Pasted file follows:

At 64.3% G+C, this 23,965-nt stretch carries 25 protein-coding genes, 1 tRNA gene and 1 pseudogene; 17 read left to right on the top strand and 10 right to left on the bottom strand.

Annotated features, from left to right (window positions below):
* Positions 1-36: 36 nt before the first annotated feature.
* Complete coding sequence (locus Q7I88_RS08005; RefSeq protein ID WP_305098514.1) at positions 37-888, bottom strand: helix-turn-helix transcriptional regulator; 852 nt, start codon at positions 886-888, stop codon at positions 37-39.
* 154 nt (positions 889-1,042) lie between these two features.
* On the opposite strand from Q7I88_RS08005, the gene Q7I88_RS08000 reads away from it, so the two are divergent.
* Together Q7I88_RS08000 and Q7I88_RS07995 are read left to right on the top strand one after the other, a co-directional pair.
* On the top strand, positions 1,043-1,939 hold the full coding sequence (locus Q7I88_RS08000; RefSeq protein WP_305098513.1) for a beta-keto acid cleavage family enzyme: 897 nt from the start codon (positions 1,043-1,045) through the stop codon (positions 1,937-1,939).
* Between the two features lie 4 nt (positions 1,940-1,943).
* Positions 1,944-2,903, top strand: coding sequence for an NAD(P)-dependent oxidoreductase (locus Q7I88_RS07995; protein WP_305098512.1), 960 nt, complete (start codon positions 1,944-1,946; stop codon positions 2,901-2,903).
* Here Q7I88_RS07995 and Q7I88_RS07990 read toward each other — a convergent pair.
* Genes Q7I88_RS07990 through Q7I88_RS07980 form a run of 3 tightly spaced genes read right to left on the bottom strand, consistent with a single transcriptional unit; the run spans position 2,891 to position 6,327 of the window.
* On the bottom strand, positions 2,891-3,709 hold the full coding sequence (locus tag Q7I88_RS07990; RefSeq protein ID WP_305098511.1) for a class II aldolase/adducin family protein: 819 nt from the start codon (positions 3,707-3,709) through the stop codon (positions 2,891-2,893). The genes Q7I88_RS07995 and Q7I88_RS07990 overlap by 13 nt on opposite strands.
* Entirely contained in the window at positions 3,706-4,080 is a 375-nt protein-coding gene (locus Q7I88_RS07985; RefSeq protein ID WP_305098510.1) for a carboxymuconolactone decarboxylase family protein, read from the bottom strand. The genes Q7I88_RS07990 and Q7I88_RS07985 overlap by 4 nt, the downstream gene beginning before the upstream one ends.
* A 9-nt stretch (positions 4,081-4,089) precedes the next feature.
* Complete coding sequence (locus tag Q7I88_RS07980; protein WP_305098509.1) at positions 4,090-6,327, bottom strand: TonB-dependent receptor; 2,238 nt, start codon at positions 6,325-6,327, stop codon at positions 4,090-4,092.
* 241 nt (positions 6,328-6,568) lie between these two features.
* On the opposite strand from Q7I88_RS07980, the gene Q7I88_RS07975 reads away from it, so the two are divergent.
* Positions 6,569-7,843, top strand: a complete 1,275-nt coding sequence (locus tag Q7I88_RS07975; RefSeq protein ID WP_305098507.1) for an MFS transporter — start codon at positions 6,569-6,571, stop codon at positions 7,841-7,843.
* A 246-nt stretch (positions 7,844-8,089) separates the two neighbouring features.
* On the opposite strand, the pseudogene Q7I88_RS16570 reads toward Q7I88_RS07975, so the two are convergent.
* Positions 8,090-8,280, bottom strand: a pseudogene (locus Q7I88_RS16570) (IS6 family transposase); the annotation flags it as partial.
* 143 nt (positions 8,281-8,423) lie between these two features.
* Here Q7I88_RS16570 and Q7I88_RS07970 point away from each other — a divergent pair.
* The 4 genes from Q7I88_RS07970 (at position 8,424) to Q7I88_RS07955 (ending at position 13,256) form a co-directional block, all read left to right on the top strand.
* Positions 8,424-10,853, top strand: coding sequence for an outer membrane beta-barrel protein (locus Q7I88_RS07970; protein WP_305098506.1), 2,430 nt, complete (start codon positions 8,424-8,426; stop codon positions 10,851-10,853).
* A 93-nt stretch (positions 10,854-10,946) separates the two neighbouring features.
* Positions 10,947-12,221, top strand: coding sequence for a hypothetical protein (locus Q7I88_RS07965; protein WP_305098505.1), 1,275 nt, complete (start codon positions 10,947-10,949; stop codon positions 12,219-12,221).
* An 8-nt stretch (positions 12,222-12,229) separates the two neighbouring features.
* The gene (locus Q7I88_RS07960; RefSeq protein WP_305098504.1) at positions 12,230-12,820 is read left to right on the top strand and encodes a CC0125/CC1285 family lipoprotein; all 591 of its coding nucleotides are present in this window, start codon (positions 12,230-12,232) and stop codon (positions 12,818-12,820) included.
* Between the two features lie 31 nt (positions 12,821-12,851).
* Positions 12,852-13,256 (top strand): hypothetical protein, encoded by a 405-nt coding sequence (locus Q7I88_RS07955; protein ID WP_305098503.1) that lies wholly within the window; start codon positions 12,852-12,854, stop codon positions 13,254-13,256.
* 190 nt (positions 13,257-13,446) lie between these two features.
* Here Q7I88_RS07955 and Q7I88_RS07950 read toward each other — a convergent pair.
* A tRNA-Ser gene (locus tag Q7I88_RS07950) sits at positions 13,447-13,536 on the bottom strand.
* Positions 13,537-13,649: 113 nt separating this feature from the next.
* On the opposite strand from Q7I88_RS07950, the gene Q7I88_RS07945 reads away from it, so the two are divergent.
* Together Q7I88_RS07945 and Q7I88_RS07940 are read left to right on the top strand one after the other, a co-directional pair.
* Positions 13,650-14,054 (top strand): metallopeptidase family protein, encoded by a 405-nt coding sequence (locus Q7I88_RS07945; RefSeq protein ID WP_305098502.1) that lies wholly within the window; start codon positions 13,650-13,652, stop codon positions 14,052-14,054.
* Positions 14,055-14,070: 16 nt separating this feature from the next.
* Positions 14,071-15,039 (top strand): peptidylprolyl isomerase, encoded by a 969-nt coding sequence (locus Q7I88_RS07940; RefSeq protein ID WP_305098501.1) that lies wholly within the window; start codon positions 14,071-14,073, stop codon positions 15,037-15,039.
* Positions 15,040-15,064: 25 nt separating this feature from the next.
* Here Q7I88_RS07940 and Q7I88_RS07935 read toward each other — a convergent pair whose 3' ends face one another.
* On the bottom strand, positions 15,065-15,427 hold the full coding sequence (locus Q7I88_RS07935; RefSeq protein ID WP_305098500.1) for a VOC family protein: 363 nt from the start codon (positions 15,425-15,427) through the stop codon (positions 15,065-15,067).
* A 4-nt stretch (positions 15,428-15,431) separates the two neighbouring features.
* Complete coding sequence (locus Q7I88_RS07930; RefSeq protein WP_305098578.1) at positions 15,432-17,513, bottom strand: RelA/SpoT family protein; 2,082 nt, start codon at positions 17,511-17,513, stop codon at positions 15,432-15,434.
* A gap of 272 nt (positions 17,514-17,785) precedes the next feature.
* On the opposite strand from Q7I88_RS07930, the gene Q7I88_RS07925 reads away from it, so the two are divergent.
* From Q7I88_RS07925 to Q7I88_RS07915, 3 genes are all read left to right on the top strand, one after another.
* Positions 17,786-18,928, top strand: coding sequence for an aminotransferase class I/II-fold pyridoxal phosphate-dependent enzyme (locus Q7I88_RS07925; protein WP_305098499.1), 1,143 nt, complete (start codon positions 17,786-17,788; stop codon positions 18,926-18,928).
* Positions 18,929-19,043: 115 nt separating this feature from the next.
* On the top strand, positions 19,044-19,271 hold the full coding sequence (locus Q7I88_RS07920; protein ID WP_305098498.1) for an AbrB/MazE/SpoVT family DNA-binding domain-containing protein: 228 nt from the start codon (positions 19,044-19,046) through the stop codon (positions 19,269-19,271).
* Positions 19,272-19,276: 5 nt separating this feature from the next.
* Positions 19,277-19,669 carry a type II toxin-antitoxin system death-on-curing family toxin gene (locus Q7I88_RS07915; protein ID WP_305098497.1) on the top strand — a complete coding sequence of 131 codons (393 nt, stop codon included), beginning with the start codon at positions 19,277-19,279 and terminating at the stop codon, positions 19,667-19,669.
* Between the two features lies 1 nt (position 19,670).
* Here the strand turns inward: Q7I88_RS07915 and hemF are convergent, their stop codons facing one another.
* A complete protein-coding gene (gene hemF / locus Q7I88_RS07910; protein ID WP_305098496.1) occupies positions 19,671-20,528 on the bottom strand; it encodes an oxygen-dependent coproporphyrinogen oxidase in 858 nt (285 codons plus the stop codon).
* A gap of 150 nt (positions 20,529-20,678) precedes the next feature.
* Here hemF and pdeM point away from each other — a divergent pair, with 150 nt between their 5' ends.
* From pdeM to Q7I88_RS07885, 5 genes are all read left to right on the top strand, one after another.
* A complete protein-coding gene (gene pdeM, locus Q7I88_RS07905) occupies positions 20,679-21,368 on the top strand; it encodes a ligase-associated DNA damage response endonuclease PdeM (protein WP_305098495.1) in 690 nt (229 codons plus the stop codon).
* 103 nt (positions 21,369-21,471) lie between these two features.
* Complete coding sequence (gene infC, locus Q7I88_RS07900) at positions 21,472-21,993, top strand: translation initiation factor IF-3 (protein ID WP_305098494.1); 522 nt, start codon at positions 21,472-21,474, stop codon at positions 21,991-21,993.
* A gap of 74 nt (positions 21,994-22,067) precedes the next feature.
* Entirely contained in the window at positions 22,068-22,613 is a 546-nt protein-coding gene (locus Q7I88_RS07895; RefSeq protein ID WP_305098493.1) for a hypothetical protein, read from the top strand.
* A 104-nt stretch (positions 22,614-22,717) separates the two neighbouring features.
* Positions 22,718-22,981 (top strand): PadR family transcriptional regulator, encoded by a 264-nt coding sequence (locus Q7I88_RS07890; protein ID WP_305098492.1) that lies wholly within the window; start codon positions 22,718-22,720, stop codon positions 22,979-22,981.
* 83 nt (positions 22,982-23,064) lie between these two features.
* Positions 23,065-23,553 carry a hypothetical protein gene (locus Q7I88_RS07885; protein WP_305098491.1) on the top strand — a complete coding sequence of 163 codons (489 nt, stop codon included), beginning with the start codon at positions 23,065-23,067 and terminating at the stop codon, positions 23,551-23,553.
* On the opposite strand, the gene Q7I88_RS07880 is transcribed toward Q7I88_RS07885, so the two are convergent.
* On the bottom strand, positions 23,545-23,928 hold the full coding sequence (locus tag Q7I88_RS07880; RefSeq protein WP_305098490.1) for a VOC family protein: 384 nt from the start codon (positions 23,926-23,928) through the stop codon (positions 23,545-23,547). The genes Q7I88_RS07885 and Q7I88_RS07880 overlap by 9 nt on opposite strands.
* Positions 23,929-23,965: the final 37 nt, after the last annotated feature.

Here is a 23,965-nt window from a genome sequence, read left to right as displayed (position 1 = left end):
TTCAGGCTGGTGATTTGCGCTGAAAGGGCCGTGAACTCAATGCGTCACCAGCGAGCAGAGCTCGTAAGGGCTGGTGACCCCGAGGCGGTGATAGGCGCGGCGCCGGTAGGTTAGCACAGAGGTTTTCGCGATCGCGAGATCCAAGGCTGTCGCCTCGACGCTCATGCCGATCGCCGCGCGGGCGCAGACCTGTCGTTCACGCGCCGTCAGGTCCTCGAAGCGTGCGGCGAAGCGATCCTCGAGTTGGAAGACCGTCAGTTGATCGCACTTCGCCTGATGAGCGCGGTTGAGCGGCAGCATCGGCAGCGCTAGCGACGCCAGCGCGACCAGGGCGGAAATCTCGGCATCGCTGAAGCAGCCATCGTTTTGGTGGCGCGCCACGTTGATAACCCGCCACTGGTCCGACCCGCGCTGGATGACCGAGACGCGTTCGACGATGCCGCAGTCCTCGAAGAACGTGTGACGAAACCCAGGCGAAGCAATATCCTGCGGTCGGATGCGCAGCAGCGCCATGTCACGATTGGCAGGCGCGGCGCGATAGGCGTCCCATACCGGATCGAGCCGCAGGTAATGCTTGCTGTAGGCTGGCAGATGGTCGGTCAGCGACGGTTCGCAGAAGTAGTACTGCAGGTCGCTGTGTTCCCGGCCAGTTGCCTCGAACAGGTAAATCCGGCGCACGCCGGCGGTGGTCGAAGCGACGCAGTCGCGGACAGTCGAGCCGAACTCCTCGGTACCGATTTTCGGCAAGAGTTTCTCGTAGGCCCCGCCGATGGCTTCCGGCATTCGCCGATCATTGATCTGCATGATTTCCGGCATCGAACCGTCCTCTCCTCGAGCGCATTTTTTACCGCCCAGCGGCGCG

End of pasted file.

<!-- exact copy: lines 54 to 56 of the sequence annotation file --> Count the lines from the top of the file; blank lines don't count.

* Positions 19,277-19,669 carry a type II toxin-antitoxin system death-on-curing family toxin gene (locus Q7I88_RS07915; protein ID WP_305098497.1) on the top strand — a complete coding sequence of 131 codons (393 nt, stop codon included), beginning with the start codon at positions 19,277-19,279 and terminating at the stop codon, positions 19,667-19,669.
* Between the two features lies 1 nt (position 19,670).
* Here the strand turns inward: Q7I88_RS07915 and hemF are convergent, their stop codons facing one another.